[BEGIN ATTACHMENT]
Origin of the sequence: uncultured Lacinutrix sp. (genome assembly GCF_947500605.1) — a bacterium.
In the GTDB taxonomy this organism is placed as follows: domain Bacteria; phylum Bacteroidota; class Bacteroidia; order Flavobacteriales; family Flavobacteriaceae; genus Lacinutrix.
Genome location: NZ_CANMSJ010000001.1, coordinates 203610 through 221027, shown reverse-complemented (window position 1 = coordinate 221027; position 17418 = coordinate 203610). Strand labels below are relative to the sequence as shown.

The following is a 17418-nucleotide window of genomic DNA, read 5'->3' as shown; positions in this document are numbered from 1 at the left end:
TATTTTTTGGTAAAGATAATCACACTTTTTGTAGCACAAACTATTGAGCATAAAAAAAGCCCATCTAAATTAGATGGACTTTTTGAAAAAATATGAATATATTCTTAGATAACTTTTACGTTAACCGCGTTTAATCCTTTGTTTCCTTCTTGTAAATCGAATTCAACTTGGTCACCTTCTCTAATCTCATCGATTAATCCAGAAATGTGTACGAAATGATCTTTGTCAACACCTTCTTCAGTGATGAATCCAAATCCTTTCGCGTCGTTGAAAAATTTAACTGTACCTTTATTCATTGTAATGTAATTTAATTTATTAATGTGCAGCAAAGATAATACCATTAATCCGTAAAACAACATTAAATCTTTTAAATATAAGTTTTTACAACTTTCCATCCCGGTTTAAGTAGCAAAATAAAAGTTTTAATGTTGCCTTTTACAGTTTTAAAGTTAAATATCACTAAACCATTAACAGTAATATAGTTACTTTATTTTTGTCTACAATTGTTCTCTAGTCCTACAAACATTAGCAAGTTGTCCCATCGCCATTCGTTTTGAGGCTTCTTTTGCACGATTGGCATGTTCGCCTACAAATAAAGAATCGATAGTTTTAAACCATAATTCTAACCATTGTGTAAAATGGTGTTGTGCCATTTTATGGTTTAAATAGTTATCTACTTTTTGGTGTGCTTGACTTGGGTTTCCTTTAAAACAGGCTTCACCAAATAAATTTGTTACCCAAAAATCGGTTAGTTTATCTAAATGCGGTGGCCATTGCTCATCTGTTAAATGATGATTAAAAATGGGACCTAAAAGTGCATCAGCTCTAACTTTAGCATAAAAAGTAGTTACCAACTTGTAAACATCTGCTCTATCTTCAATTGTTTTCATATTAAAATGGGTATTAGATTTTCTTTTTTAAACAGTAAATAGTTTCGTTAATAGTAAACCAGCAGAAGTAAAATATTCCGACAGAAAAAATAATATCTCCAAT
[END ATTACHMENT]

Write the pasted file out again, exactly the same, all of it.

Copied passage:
Origin of the sequence: uncultured Lacinutrix sp. (genome assembly GCF_947500605.1) — a bacterium.
In the GTDB taxonomy this organism is placed as follows: domain Bacteria; phylum Bacteroidota; class Bacteroidia; order Flavobacteriales; family Flavobacteriaceae; genus Lacinutrix.
Genome location: NZ_CANMSJ010000001.1, coordinates 203610 through 221027, shown reverse-complemented (window position 1 = coordinate 221027; position 17418 = coordinate 203610). Strand labels below are relative to the sequence as shown.

The following is a 17418-nucleotide window of genomic DNA, read 5'->3' as shown; positions in this document are numbered from 1 at the left end:
TATTTTTTGGTAAAGATAATCACACTTTTTGTAGCACAAACTATTGAGCATAAAAAAAGCCCATCTAAATTAGATGGACTTTTTGAAAAAATATGAATATATTCTTAGATAACTTTTACGTTAACCGCGTTTAATCCTTTGTTTCCTTCTTGTAAATCGAATTCAACTTGGTCACCTTCTCTAATCTCATCGATTAATCCAGAAATGTGTACGAAATGATCTTTGTCAACACCTTCTTCAGTGATGAATCCAAATCCTTTCGCGTCGTTGAAAAATTTAACTGTACCTTTATTCATTGTAATGTAATTTAATTTATTAATGTGCAGCAAAGATAATACCATTAATCCGTAAAACAACATTAAATCTTTTAAATATAAGTTTTTACAACTTTCCATCCCGGTTTAAGTAGCAAAATAAAAGTTTTAATGTTGCCTTTTACAGTTTTAAAGTTAAATATCACTAAACCATTAACAGTAATATAGTTACTTTATTTTTGTCTACAATTGTTCTCTAGTCCTACAAACATTAGCAAGTTGTCCCATCGCCATTCGTTTTGAGGCTTCTTTTGCACGATTGGCATGTTCGCCTACAAATAAAGAATCGATAGTTTTAAACCATAATTCTAACCATTGTGTAAAATGGTGTTGTGCCATTTTATGGTTTAAATAGTTATCTACTTTTTGGTGTGCTTGACTTGGGTTTCCTTTAAAACAGGCTTCACCAAATAAATTTGTTACCCAAAAATCGGTTAGTTTATCTAAATGCGGTGGCCATTGCTCATCTGTTAAATGATGATTAAAAATGGGACCTAAAAGTGCATCAGCTCTAACTTTAGCATAAAAAGTAGTTACCAACTTGTAAACATCTGCTCTATCTTCAATTGTTTTCATATTAAAATGGGTATTAGATTTTCTTTTTTAAACAGTAAATAGTTTCGTTAATAGTAAACCAGCAGAAGTAAAATATTCCGACAGAAAAAATAATATCTCCAAT